tert-butyl 2,2,4,3,3,5,5,6,6-nonadeutero-4-hydroxypiperidine-1-carboxylate 16h was prepared from the reaction of ketone 27 (0.55 g, 2.68 mmol) with sodium borodeuteride (0.12 g) in methanol as described for alcohol 16f to give 16h (0.39 g, 1.84 mmol, 66% yield) as a colorless oil. 1H NMR (400 MHz, CDCl3) δ: 1.47 (s, 9H).

Preparation of 16c.

tert-butyl 2,2,4,6,6-pentadeutero-4-hydroxypiperidine-1-carboxylate 16c is prepared from ketone 26 with sodium borodeuteride as described for the preparation of alcohol 16f.

Preparation of 16e.

tert-butyl 4-deutero-4-hydroxypiperidine-1-carboxylate 16e is prepared from commercially available ketone 21 with sodium borodeuteride as described for the preparation of alcohol 16f.

Exemplary piperidine-pyrazole boroxalanes that may be used in the preparation of compounds herein are disclosed below:

Example 10

Preparation of 15c

Preparation of Intermediate 17c.

tert-butyl 2,2,6,6-tetradeutero-4-((methylsulfonyl)oxy)piperidine-1-carboxylate 17c: Alcohol 16c (0.78 g, 3.81 mmol) and N-methylmorpholine (0.46 mL) were dissolved in dicholoromethane (10 mL) and then cooled to OC with an ice bath. Methanesulfonyl chloride (0.3 mL) was then added by syringe as a single portion. After 10 minutes the bath was removed and the reaction was warmed to ambient temperature for 2 h at which point the reaction was deemed complete by TLC. The reaction was diluted with dichloromethane and then quenched with aqueous hydrochloride (1M). The phases were separated and the organic phase was then washed with aqueous hydrochloride, brine, and water. The combined organics were dried over sodium sulfate, filtered and concentrated to give an off white solid (3.81 mmol, >95% yield). tert-butyl 2,2,6,6-tetradeutero-4-((methylsulfonyl)oxy)piperidine-1-carboxylate 17c: 1H NMR (400 MHz, CDCl3) δ: 4.89 (m, 1H), 3.04 (s, 3H), 1.95 (dd, J=12, 4 Hz, 2H), 1.80 (dd, J=16, 8 Hz, 2H), 1.46 (s, 9H).

Preparation of Intermediate 18c.

tert-butyl 2,2,6,6-tetradeutero-4-(4-iodo-1H-pyrazol-1-yl)piperidine-1-carboxylate 18c: Cesium carbonate (1.63 g) is added to a solution of 4-iodo-pyrazole (0.81 g, 4.17 mmol) in N-methyl pyrrolidinone (NMP, 3.5 mL). The solution is heated to 80 C at which point a NMP solution of mesylate 17c (3.81 mmol) is added as a single portion and the reaction is stirred for 12 h at which point the reaction is deemed complete by LCMS. The reaction was cooled, concentrated under reduced pressure and directly subjected to silica gel chromatography on an ISCO Combiflash purification system, 0-40% acetone/heptanes gradient. The fractions containing the desired product were combined and concentrated to give colorless oil (0.45 g, 1.19 mmol, 32%). tert-butyl 2,2,6,6-tetradeutero-4-(4-iodo-1H-pyrazol-1-yl)piperidine-1-carboxylate 18c: 1H NMR (400 MHz, CDCl3) δ: 7.53 (s, 1H), 7.46 (s, 1H), 4.29 (m, 1H), 2.09 (dd, J=12, 4 Hz, 2H), 1.85 (m, 2H), 1.46 (s, 9H).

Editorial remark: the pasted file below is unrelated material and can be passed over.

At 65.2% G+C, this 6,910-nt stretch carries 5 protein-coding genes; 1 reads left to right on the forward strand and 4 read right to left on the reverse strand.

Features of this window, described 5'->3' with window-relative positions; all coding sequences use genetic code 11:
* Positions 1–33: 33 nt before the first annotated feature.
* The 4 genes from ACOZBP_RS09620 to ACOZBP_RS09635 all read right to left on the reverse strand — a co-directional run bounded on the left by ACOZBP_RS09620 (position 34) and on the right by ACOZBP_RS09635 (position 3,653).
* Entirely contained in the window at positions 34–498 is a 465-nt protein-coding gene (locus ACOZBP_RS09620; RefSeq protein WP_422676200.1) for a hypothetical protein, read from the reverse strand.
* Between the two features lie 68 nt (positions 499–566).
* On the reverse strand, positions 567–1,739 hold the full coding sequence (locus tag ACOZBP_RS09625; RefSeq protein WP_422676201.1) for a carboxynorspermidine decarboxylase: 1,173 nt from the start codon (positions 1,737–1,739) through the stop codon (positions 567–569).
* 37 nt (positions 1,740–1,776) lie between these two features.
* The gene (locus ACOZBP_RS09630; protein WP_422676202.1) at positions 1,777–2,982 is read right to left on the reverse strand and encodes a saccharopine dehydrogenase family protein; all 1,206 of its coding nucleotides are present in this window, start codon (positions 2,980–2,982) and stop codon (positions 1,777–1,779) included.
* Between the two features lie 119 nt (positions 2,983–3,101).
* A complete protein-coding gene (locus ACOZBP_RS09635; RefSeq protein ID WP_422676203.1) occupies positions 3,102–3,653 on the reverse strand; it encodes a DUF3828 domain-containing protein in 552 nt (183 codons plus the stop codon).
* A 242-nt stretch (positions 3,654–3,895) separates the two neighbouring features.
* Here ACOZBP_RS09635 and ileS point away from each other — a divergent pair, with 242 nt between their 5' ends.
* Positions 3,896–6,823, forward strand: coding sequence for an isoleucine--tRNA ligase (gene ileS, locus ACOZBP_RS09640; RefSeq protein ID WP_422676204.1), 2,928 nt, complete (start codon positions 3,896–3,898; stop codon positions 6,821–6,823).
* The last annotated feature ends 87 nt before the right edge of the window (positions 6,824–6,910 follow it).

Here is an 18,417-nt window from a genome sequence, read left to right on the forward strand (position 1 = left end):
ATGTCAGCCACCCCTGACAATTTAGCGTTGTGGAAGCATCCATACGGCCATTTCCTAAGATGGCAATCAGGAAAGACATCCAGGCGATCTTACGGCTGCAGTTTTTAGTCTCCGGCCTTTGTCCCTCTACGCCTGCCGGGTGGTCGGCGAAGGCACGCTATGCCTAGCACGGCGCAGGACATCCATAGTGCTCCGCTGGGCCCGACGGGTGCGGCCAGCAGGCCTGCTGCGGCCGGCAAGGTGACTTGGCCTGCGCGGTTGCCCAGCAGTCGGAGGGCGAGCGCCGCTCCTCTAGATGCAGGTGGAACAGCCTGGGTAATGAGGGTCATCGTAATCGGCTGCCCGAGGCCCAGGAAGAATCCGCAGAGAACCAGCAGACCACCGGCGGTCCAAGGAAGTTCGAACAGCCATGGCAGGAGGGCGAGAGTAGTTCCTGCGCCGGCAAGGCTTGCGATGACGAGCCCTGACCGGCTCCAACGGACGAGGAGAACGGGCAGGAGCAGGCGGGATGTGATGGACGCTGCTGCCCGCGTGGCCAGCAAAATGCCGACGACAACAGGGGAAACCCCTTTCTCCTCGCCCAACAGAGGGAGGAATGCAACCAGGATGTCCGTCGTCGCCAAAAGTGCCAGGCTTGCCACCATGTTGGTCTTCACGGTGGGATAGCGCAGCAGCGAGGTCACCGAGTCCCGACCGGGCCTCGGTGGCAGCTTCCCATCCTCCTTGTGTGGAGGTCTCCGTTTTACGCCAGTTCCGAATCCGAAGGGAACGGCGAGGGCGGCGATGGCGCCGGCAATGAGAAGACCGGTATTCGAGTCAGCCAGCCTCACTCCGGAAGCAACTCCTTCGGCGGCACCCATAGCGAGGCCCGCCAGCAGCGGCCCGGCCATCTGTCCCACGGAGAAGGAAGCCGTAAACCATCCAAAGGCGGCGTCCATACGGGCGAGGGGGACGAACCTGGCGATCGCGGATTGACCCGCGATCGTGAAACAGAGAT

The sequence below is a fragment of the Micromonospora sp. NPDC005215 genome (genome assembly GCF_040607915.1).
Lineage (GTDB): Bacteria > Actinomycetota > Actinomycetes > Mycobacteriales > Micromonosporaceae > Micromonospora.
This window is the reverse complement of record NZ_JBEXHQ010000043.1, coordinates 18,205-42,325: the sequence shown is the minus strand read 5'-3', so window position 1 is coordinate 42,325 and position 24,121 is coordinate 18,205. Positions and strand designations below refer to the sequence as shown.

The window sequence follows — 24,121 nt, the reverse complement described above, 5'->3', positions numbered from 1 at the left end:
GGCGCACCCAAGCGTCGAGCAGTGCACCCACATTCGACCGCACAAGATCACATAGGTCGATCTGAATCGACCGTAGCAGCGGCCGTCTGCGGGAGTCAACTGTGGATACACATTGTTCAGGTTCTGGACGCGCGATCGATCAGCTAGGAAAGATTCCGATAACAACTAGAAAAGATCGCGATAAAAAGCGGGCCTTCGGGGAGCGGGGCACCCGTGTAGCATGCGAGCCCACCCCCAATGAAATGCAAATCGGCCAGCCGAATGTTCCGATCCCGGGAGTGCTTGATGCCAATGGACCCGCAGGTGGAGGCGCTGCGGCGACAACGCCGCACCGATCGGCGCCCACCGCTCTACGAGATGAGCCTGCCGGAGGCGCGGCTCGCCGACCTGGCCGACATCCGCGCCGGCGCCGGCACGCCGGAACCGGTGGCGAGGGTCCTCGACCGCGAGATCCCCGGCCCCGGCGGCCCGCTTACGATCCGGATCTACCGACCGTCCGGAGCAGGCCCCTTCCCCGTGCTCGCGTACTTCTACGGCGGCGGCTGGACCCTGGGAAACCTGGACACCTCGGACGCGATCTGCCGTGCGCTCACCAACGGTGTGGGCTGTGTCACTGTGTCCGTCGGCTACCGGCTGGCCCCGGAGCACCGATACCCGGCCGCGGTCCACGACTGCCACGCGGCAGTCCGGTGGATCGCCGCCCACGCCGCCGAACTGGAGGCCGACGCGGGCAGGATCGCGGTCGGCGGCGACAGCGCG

Preparation of 15c.

tert-butyl, 2,2,6,6-tetradeutero-4-(4-(4,4,5,5-tetramethyl-1,3,2-dioxaborolan-2-yl)-1H-pyrazol-1-yl) piperidine-1-carboxylate 15c: Pyrazole iodide 18c (0.45 g, 1.2 mmol) was dissolved in tetrahydrofuran (5 mL) and then cooled to 0° C. A solution of isopropyl magnesium chloride in 2-methyl-THF (0.74 mL, 2.4M) was then added dropwise. After 15 minutes 2-methoxy-4,4,5,5-tetramethyl-1,3,2-dioxaborolane (0.41 mL) was added by syringe. The reaction was allowed to warm to ambient temperature over 12 h at which time it was deemed complete by LCMS. The reaction was quenched with an aqueous solution of saturated ammonium chloride and volatiles were removed under reduced pressure. The reaction was then partitioned between ethyl acetate and water. The organic phases were washed sequentially with saturated ammonium chloride and brine. The combined organics were dried over sodium sulfate, filtered, concentrated and purified by silica gel chromatography on an ISCO Combiflash purification system, 0-50% ethyl acetate/heptanes gradient. The fractions containing the desired product were combined and concentrated to give colorless oil (0.34 g, 0.89 mmol, 75%). tert-butyl, 2,2,6,6-tetradeutero-4-(4-(4,4,5,5-tetramethyl-1,3,2-dioxaborolan-2-yl)-1H-pyrazol-1-yl)piperidine-1-carboxylate 15c: 1H NMR (400 MHz, CDCl3) δ: 7.86 (s, 1H), 7.77 (s, 1H), 4.29 (m, 1H), 2.09 (m, 2H), 2.1 (m, 2H), 1.49 (s, 9H), 1.33 (s, 12H).